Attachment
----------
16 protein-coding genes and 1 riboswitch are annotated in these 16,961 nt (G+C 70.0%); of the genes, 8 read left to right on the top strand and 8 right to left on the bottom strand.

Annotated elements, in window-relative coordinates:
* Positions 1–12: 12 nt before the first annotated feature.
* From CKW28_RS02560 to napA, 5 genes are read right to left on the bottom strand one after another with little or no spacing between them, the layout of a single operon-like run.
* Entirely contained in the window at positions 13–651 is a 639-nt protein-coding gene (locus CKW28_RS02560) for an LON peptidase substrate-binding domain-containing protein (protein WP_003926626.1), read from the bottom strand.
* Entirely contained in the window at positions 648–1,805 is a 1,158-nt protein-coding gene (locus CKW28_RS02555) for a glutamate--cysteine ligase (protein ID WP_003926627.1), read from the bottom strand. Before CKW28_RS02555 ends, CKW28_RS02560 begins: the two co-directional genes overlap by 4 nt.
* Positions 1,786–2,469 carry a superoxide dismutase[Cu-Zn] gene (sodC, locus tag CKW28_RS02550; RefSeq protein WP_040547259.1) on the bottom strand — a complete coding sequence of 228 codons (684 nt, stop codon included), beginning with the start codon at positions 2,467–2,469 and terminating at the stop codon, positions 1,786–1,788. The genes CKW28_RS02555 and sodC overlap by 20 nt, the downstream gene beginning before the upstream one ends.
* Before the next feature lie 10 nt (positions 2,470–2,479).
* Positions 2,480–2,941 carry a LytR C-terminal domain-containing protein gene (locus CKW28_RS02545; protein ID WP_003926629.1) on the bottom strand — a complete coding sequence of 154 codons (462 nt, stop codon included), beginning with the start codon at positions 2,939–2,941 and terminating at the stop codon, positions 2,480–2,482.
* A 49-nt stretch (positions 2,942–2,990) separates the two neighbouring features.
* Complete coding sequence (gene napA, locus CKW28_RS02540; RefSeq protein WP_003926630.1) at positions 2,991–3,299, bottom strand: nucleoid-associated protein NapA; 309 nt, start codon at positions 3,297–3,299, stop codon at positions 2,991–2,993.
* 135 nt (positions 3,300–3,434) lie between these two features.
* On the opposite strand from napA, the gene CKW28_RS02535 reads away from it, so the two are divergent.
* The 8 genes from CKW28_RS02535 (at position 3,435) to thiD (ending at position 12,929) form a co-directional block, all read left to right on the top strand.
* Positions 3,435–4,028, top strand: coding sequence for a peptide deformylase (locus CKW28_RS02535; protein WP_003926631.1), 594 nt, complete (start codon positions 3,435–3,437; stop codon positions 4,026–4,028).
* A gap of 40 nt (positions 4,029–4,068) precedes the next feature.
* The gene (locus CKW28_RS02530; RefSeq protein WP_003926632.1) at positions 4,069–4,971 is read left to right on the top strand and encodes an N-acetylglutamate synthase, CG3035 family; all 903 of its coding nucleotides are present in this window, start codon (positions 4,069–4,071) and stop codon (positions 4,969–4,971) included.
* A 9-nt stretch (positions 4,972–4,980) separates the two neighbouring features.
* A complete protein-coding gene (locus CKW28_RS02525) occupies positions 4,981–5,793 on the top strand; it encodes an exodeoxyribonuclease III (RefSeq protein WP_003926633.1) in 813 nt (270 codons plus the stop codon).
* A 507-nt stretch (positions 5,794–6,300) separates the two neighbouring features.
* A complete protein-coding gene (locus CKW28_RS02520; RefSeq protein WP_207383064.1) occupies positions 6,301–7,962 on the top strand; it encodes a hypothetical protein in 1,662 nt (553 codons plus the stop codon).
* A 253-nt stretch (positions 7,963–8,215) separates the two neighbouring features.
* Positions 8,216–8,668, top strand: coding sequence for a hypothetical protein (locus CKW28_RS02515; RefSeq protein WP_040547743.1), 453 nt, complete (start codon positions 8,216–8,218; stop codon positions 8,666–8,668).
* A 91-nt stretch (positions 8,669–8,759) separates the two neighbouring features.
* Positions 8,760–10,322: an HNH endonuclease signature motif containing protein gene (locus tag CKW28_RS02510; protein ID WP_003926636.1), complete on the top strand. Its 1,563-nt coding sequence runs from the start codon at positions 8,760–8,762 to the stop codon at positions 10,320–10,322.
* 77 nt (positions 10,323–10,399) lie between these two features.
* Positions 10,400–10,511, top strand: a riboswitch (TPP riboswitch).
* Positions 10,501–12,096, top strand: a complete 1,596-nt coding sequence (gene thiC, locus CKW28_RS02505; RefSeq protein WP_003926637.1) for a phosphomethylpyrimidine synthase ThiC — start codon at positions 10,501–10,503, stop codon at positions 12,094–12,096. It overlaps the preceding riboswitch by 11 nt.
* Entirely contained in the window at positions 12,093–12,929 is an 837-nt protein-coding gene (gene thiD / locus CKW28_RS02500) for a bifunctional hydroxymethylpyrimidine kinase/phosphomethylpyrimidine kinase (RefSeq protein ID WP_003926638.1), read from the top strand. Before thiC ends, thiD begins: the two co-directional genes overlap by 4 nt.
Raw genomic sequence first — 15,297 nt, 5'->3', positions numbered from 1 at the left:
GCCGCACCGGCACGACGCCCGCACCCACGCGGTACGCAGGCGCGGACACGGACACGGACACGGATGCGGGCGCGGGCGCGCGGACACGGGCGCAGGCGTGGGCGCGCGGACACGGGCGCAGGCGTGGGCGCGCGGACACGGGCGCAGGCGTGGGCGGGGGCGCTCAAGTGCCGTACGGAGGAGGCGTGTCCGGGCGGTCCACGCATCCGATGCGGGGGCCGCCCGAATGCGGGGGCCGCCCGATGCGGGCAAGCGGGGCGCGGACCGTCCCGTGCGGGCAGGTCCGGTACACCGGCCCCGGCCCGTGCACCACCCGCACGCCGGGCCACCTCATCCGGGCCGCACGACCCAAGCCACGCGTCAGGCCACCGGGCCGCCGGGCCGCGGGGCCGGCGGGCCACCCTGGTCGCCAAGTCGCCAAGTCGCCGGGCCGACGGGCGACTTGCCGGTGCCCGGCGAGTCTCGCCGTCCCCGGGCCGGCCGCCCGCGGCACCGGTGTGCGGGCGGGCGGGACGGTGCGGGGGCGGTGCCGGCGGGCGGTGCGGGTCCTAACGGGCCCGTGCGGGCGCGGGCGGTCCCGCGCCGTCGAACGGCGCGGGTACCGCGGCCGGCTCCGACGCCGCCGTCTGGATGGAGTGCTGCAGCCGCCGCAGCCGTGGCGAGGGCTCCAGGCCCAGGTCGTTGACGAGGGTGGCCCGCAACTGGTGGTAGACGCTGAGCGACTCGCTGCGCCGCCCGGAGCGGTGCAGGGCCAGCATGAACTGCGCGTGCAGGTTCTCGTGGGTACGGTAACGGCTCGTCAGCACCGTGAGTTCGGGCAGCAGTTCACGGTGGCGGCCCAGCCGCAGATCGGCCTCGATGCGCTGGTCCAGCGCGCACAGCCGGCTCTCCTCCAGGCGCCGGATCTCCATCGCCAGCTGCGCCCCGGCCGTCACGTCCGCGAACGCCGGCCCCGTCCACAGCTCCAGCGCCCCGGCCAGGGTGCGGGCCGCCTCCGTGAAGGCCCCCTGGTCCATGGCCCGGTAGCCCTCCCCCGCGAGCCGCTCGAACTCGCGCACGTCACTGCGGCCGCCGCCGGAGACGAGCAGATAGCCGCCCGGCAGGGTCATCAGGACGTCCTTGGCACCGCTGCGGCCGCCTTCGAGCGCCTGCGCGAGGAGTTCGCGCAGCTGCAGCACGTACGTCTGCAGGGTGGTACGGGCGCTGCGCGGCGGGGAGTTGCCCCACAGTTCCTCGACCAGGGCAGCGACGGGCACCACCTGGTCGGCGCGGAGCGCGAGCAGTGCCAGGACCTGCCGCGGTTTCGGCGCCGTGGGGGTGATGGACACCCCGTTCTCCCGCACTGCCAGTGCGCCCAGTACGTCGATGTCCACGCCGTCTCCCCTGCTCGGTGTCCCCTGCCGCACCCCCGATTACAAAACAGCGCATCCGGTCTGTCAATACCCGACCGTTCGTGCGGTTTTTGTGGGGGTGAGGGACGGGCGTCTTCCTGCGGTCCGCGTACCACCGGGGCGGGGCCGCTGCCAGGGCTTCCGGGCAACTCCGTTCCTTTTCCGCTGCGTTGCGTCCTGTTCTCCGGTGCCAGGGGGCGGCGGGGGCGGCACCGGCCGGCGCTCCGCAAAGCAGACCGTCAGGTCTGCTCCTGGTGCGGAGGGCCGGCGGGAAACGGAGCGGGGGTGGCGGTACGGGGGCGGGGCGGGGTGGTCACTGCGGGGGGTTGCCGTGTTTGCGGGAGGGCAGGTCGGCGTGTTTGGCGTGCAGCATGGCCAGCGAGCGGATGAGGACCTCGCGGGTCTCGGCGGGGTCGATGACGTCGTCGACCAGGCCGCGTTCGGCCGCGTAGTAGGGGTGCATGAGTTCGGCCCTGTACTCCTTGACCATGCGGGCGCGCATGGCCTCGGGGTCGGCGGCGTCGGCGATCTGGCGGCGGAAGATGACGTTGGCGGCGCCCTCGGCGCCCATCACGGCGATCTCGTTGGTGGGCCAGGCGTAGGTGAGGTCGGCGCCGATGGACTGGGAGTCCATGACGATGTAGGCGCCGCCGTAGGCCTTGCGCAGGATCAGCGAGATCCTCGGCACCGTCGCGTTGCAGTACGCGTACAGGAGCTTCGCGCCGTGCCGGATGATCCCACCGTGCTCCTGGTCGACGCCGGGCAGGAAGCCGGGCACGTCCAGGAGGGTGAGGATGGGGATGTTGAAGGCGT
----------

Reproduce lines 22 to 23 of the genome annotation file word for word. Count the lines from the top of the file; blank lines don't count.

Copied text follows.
* A 253-nt stretch (positions 7,963–8,215) separates the two neighbouring features.
* Positions 8,216–8,668, top strand: coding sequence for a hypothetical protein (locus CKW28_RS02515; RefSeq protein WP_040547743.1), 453 nt, complete (start codon positions 8,216–8,218; stop codon positions 8,666–8,668).